Germany's highest court has reversed its initial 2003 ban on headscarves for teachers, saying the restriction violates religious freedom.
On Friday, the Federal Constitutional Court ruled as unconstitutional a law preventing teachers from wearing headscarves in some German states while permitting the wearing of Christian symbols.
"A blanket ban on religious expression in public schools based upon the outward appearance of educators is not compatible with their religious freedoms," the court in Germany’s southwestern city of Karlsruhe said in a statement.
However, the court noted that religious symbols could be banned on the grounds of a “concrete danger, or the disturbance of school peace.”
Nurhan Soykan, general secretary of the Central Council of Muslims in Germany, described the ruling as “very gratifying,” saying, “This recognizes the reality of life for Muslim women in Germany and allows them to participate as equal citizens in the life of society.”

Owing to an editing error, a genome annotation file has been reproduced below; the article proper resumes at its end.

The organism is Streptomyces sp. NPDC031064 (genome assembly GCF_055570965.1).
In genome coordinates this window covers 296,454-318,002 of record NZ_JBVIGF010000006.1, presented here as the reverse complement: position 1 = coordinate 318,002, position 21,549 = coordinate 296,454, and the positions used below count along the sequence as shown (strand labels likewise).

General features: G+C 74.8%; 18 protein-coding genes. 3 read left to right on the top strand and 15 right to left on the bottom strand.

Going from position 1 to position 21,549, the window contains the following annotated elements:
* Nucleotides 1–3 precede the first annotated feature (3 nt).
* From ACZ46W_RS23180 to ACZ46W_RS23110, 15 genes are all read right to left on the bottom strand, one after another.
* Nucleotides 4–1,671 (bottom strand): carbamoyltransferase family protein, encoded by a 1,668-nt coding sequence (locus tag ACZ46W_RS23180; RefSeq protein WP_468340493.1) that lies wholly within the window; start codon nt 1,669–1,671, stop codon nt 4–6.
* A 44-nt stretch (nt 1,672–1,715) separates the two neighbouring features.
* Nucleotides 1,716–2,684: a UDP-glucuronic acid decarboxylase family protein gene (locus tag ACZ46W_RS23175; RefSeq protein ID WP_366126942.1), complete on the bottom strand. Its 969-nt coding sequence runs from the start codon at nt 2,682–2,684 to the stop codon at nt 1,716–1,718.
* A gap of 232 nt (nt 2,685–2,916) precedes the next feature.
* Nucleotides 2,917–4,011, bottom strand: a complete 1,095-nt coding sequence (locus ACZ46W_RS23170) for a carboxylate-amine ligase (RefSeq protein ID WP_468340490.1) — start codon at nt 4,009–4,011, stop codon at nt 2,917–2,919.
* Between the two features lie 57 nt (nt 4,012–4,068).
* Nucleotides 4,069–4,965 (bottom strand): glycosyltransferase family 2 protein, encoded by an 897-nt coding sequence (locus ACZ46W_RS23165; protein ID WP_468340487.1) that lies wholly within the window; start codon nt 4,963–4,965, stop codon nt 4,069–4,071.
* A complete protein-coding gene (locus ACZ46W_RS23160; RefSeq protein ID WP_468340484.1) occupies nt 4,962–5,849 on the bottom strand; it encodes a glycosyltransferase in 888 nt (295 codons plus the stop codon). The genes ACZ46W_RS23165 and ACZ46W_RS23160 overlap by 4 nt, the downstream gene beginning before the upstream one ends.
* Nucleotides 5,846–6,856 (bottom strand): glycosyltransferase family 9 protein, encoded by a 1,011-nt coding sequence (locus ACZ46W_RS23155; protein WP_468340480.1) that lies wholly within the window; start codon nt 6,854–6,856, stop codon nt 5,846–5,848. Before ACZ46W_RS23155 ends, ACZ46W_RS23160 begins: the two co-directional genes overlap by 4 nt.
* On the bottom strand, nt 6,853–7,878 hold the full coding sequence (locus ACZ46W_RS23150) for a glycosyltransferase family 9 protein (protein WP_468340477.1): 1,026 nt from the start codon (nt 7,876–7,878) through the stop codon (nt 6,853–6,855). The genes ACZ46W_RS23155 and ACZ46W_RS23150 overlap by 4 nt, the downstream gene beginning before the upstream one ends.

Volker Beck, a lawmaker from Germany’s opposition Greens, also said Friday marked “a good day for religious freedom.”
The case was brought by a Muslim teacher in the North Rhine-Westphalia state, who lost her job over the controversial ban, as well as a school social worker, who got an official warning for wearing headscarves.